The Comedy Legacy of Broncho Billy Anderson


Today is the birthday of Gilbert M. “Broncho Billy” Anderson (Maxwell Henry Aronson, 1880-1971). Raised in Arkansas and St. Louis he moved to New York City in 1898 to try his luck in vaudeville.

Five years later he was prominently cast in Edwin S. Porter’s seminal film The Great Train Robbery. Bit by the bug, he began writing, directing, producing and starring in his own westerns, becoming America’s first western star.

In 1907 he partnered with George Spoor to found Essanay Studios (“S” for Spoor; “A” for Anderson), which released not only Broncho Billy westerns, but some of America’s earliest comedies, many of them well pre-dating Mack Sennett’s Keystone.

“Mr. Flip” , 1909 Ben Turpin comedy for Essanay which may well feature the world’s first pie in the face

Ben Turpin was already making comedies for Essanay within months of its founding.

Augustus Carney started at the studio at 1910, first in the Hank and Lank series, then becoming America’s first full blown native comedy phenomenon Alkali Ike in the “Snakeville” series of comedy westerns.

In 1915, Essanay scored its hugest coup when they hired Charlie Chaplin away from Keystone. Today it is what the studio is best known for. Chaplin remained with the studio for a year before moving on to Mutual. Other early comedy stars for Essanay included Gloria Swanson  (who made her debut in a Chaplin comedy) and her husband Wallace Beery, who starred as “Sweedie” in a series of drag comedies as a Swedish maid!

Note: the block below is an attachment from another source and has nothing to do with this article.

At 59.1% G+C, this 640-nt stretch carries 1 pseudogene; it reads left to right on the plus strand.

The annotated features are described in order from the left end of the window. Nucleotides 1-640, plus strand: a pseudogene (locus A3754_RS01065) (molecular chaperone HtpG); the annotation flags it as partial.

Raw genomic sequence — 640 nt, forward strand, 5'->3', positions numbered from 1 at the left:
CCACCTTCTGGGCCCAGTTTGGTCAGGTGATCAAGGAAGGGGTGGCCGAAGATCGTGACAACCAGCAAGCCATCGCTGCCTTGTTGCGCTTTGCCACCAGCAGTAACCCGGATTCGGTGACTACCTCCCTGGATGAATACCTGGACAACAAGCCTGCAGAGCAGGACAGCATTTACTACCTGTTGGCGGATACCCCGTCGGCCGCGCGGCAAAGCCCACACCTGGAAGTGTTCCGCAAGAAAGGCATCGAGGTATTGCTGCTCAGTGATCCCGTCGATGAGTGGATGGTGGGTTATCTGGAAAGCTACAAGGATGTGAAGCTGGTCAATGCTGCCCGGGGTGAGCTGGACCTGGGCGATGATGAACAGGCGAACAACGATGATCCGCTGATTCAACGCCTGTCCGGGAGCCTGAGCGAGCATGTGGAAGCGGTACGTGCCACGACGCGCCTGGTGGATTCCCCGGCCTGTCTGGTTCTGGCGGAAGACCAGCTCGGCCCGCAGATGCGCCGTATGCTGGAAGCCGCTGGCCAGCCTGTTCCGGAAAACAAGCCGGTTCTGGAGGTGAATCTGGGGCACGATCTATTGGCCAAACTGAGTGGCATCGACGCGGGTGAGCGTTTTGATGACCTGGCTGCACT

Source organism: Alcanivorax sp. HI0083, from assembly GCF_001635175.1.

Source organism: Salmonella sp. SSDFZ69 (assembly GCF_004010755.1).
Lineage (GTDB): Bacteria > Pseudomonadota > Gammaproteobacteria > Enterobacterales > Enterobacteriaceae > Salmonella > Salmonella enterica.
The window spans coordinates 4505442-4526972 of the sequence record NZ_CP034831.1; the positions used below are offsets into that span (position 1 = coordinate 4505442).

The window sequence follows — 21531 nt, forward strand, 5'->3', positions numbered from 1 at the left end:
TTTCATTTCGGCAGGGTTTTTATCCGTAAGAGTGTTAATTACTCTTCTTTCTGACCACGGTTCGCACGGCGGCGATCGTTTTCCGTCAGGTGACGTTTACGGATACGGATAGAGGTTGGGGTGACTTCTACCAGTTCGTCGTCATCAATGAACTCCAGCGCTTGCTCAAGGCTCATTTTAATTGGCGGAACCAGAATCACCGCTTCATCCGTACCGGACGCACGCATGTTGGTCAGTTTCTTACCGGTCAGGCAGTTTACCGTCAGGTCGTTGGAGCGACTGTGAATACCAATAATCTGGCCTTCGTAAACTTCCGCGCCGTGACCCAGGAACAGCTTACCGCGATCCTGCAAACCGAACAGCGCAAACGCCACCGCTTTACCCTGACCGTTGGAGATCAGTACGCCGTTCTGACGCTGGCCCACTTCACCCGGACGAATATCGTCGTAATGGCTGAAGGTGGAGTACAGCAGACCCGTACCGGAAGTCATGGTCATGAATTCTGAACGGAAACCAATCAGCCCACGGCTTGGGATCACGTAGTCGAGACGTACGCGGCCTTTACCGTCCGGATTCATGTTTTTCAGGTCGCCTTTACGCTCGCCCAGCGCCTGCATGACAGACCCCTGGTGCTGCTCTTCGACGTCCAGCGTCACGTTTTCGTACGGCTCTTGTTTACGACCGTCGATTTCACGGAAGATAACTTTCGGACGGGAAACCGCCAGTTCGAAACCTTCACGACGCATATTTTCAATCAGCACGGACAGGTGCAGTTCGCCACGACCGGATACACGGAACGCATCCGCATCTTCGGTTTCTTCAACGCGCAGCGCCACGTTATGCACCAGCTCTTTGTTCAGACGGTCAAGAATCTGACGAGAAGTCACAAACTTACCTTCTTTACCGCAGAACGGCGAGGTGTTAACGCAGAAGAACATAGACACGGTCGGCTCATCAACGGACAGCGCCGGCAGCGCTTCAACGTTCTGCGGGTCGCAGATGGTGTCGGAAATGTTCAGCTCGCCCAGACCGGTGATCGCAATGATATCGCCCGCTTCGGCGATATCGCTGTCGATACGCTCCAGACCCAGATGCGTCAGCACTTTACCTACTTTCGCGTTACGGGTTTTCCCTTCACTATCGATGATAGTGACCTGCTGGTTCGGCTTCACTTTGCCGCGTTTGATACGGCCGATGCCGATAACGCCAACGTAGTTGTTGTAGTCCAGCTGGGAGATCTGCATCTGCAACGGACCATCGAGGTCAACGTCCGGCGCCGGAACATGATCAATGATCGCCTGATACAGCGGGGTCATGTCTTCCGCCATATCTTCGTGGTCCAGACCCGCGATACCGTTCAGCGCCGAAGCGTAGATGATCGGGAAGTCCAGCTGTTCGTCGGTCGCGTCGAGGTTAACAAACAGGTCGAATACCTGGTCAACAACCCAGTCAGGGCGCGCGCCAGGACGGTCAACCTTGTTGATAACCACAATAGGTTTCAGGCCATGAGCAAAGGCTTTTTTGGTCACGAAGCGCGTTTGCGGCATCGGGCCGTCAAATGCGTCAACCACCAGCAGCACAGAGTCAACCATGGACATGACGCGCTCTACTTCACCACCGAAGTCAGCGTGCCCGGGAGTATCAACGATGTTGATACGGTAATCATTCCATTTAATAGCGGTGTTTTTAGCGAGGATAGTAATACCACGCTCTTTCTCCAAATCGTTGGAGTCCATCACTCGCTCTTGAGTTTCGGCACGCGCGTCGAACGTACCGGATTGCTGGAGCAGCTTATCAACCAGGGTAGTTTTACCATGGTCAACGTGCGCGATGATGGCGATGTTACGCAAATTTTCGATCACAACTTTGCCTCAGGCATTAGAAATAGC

Laurel, Hardy & Co. in “A Lucky Dog”

In 1916, Anderson cashed in his share of Esssanay and tried producing plays on Broadway for 3 years. When that didn’t pan out, he returned to film producing with a series of Stan Laurel comedies. (One of these, A Lucky Dog was the picture on which Laurel first met and acted with Oliver Hardy, although the pair wouldn’t form a team or even work together again until seven years later). Anderson’s Laurel series was no bonanza either, so, at age 40 he retired. This retirement was to last another 50 years.

For more on the history of silent and slapstick fiilms don’t miss my new book Chain of Fools: Silent Comedy and Its Legacies from Nickelodeons to Youtube, just released by Bear Manor Media, also available from etc etc etc. And to learn more history about the history of vaudeville, consult No Applause, Just Throw Money: The Book That Made Vaudeville Famous, available at Amazon, Barnes and Noble, and wherever nutty books are sold.



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